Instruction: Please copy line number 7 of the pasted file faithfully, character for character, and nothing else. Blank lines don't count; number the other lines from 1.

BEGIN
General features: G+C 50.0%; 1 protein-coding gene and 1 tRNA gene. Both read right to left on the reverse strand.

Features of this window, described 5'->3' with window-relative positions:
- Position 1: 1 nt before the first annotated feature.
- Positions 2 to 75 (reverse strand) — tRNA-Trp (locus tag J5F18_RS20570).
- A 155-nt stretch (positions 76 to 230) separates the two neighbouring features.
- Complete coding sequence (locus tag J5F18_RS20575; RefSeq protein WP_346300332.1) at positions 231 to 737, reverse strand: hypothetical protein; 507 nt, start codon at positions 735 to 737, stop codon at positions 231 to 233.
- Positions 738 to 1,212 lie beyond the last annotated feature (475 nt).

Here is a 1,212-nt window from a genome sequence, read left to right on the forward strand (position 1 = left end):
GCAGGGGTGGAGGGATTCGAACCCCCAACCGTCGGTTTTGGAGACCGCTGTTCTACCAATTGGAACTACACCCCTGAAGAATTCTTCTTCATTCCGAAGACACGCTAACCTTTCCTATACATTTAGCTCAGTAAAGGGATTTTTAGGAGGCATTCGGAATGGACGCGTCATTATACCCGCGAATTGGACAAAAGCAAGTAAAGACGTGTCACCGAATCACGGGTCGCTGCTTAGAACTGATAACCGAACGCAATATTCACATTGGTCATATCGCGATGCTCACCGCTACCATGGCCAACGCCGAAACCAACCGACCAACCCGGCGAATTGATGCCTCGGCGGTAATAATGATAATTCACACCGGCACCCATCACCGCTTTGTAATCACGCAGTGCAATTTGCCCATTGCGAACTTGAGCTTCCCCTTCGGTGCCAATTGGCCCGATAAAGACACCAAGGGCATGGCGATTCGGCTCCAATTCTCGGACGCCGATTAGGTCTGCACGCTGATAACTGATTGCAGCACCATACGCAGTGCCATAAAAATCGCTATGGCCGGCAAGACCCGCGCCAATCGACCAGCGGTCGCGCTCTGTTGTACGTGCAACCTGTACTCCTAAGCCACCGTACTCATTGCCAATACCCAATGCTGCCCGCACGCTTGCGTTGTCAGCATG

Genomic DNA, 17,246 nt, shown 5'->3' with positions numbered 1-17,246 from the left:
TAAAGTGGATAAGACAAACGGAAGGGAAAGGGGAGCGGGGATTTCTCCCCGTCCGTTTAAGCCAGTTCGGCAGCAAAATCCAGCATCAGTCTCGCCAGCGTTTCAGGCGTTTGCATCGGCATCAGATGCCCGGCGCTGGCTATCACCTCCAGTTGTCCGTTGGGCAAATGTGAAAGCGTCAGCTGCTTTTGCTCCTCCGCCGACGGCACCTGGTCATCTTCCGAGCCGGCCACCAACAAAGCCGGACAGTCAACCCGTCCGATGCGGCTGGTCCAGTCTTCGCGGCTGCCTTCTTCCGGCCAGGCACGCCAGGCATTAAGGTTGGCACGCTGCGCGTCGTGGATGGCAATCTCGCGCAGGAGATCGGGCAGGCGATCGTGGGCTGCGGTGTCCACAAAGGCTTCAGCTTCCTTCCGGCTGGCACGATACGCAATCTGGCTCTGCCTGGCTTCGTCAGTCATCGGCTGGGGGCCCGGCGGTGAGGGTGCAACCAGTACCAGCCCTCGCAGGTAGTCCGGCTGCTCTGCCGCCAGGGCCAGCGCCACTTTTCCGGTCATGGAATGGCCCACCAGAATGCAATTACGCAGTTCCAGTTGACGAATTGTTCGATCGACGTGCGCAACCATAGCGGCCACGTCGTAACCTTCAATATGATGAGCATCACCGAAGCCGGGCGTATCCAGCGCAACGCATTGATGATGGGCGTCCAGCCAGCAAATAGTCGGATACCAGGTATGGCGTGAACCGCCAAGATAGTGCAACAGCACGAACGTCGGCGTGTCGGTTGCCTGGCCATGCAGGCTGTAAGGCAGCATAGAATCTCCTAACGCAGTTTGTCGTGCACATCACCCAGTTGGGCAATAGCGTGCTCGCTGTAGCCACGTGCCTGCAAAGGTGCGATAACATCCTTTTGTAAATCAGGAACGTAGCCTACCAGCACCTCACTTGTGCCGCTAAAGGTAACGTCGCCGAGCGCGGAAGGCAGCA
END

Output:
- Positions 738 to 1,212 lie beyond the last annotated feature (475 nt).